Here Comes Santa Claus: How to Safely Prepare Your House for the Winter Holidays

Here Comes Santa Claus: How to Safely Prepare Your House for the Winter Holidays

Time to start singing “Frosty the Snowman” and “I’m Dreaming of a White Christmas.” Winter weather may be upon us soon, and Christmas is only four weeks away!

Preparing home for winter


Growing up, my family always welcomed the winter season and the holidays by putting up a Christmas tree with a train around it, hanging stockings on the mantle, and stringing lights on the house. I always begged my parents to line the very tip of the roof with lights, but they never did

If your family is like ours, you’re ready to put up the Christmas decorations the minute you clear away the Thanksgiving turkey. As you get started, I want to give you some important tips to make sure your house comes through the other side of winter in great shape. Not only does the winter requires a different kind of property maintenance than the summer, but there’s also a few safety hazards to be aware of as you put up your trees and lights. Believe it or not, in 2016, there were nearly 14,700 ER-treated injuries caused by Christmas decorating in the US.


Now, with my wife and our two kids (the oldest is pictured in the photo), we put up our own Christmas tree, stockings, and lights and decorate the lawn with Rudolph and light-up candy canes. And we (read me) always line the tip of our roof with Christmas lights. I’ve even got video proof.

Home Maintenance During the Winter

Clean out chimneys

From 2012 to 2014, an average of 22,300 house fires were caused by chimneys and fireplaces each year. It’s generally agreed that chimneys should be cleaned out and inspected once a year to prevent a buildup of creosote. Creosote is an accumulation of residue from past fires, and it’s the primary cause of chimney fires. If you prefer to let a professional do the job, you can hire a chimney sweep.

Test smoke alarms

Make sure you have a smoke alarm for each floor of your house and that it’s working properly. Change the batteries if you haven’t replaced them in the past year.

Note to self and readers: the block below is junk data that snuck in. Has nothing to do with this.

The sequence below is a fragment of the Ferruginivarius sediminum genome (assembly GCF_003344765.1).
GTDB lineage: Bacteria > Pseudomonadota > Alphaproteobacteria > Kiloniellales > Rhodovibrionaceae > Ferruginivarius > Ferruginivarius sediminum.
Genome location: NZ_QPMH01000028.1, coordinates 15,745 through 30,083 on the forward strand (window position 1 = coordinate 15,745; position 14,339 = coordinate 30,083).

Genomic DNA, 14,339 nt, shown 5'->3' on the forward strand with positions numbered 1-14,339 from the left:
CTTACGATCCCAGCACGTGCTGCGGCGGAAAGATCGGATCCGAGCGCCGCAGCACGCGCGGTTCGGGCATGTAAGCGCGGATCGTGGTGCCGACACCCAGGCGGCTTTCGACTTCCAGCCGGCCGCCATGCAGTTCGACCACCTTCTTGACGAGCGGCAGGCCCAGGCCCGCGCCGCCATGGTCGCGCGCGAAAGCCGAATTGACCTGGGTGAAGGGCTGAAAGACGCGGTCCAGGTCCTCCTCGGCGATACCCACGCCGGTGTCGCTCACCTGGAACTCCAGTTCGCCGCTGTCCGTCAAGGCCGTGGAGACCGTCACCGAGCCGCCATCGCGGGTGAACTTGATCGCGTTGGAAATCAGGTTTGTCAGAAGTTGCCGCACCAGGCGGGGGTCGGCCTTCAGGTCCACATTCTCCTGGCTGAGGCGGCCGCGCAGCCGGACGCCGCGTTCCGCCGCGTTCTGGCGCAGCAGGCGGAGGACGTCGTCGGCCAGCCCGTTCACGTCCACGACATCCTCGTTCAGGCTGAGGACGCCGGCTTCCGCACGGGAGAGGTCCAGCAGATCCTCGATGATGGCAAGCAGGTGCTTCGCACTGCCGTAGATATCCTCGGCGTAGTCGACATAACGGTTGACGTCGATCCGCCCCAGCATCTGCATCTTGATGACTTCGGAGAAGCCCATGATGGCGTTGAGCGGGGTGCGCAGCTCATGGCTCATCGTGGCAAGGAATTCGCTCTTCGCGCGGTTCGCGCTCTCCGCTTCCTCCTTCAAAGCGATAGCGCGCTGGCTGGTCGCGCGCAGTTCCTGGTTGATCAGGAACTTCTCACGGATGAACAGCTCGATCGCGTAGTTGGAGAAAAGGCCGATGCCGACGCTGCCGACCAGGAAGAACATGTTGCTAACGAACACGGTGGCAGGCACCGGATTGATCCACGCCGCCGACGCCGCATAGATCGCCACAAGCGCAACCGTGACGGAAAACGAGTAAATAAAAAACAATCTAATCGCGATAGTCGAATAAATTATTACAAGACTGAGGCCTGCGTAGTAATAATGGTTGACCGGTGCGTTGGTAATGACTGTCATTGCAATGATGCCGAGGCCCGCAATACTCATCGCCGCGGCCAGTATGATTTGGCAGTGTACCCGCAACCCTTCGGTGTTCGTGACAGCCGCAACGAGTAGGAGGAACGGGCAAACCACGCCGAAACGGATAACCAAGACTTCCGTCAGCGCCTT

Clean Gutters

Even if your house isn’t surrounded by trees, your gutters will still get clogged with leaves and debris during the autumn season. The leaves trap rainwater in place, and the water will freeze during winter, which puts pressure on the gutters and causes them to sag or fall.

Blow out sprinklers

Any water left inside your irrigation pipes can freeze during winter and burst your pipes. Rent an air compressor from a local hardware store and use it to blow any remaining water out of your pipes. (More details here.) You can also hire someone to do this for you.

Save energy

There are many ways you can save energy this winter, several having to do with proper equipment maintenance and making sure your house isn’t leaking heat anywhere.


A few specific ideas:

  • Keep fireplace damper closed when fireplace isn’t being used
  • Service your heating system early
  • Add caulking around your doors and windows
  • Turn thermostat down during nights or when you’re out of the house
  • Use LED holiday lights


Decorating Safety Hazards (for you and your home)

Keep trees away from heat sources

From 2012 to 2014, an average of 100 house fires and a property loss of $15.7 million occurred annually from Christmas trees alone. Set your tree up a safe distance away from vents, fireplaces, and heaters and keep the tree well watered. If you’re buying an artificial tree, buy one that’s fire-resistant for added protection (but remember that it’s not fireproof).

Plug lights in safely, inside and out

Examine all your lights and extension cords for bare wires, broken sockets, cracks, or frays. When buying new lights, only buy those that have been tested or certified for safety (the label should tell you if they have).


According to the U.S. Consumer Product Safety Commission, you should “use no more than three standard-size sets of lights per single extension cord.” Make sure you turn off all lights, inside and out, before going to bed each night.


Also, never use electric lights on metallic trees. If any of the lights are faulty, they could charge the tree and electrocute anyone who touches it.

Wrapping up [the gifts]

Sorry, couldn’t resist.


For more decorating safety tips, read this guide by the U.S. Consumer Product Safety Commission. And for more property maintenance advice for the winter, read this checklist from Lowe’s.


If you’re finding my weekly tips helpful, join my email list to receive the link to my latest posts in your inbox. I’ll be sharing more real-time advice about home ownership, buying, and selling during the upcoming weeks.


From our family to yours, we wish you a very Merry Christmas and a happy time decorating!


Your friend in real estate,

John Cordeira








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